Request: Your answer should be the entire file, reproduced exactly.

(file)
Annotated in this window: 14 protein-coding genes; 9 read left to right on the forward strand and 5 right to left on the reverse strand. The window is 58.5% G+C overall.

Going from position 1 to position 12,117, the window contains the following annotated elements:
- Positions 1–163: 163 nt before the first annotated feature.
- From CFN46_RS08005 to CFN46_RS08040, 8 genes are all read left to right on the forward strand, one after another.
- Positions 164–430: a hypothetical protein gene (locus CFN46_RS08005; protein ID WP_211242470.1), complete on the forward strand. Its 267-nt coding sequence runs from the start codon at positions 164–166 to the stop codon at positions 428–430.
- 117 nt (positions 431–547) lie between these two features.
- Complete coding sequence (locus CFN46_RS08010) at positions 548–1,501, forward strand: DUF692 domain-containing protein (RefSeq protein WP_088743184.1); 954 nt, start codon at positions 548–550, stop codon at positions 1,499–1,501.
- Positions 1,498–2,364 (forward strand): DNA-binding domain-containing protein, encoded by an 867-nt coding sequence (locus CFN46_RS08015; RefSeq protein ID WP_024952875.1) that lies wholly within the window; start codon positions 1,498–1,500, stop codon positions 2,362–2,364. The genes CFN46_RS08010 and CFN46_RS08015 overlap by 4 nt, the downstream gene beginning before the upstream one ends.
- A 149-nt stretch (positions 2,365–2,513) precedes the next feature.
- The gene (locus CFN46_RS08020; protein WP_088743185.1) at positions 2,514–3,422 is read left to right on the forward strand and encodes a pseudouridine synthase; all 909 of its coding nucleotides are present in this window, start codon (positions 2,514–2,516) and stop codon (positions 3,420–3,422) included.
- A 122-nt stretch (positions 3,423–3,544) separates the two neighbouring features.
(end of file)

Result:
Annotated in this window: 14 protein-coding genes; 9 read left to right on the forward strand and 5 right to left on the reverse strand. The window is 58.5% G+C overall.

Going from position 1 to position 12,117, the window contains the following annotated elements:
- Positions 1–163: 163 nt before the first annotated feature.
- From CFN46_RS08005 to CFN46_RS08040, 8 genes are all read left to right on the forward strand, one after another.
- Positions 164–430: a hypothetical protein gene (locus CFN46_RS08005; protein ID WP_211242470.1), complete on the forward strand. Its 267-nt coding sequence runs from the start codon at positions 164–166 to the stop codon at positions 428–430.
- 117 nt (positions 431–547) lie between these two features.
- Complete coding sequence (locus CFN46_RS08010) at positions 548–1,501, forward strand: DUF692 domain-containing protein (RefSeq protein WP_088743184.1); 954 nt, start codon at positions 548–550, stop codon at positions 1,499–1,501.
- Positions 1,498–2,364 (forward strand): DNA-binding domain-containing protein, encoded by an 867-nt coding sequence (locus CFN46_RS08015; RefSeq protein ID WP_024952875.1) that lies wholly within the window; start codon positions 1,498–1,500, stop codon positions 2,362–2,364. The genes CFN46_RS08010 and CFN46_RS08015 overlap by 4 nt, the downstream gene beginning before the upstream one ends.
- A 149-nt stretch (positions 2,365–2,513) precedes the next feature.
- The gene (locus CFN46_RS08020; protein WP_088743185.1) at positions 2,514–3,422 is read left to right on the forward strand and encodes a pseudouridine synthase; all 909 of its coding nucleotides are present in this window, start codon (positions 2,514–2,516) and stop codon (positions 3,420–3,422) included.
- A 122-nt stretch (positions 3,423–3,544) separates the two neighbouring features.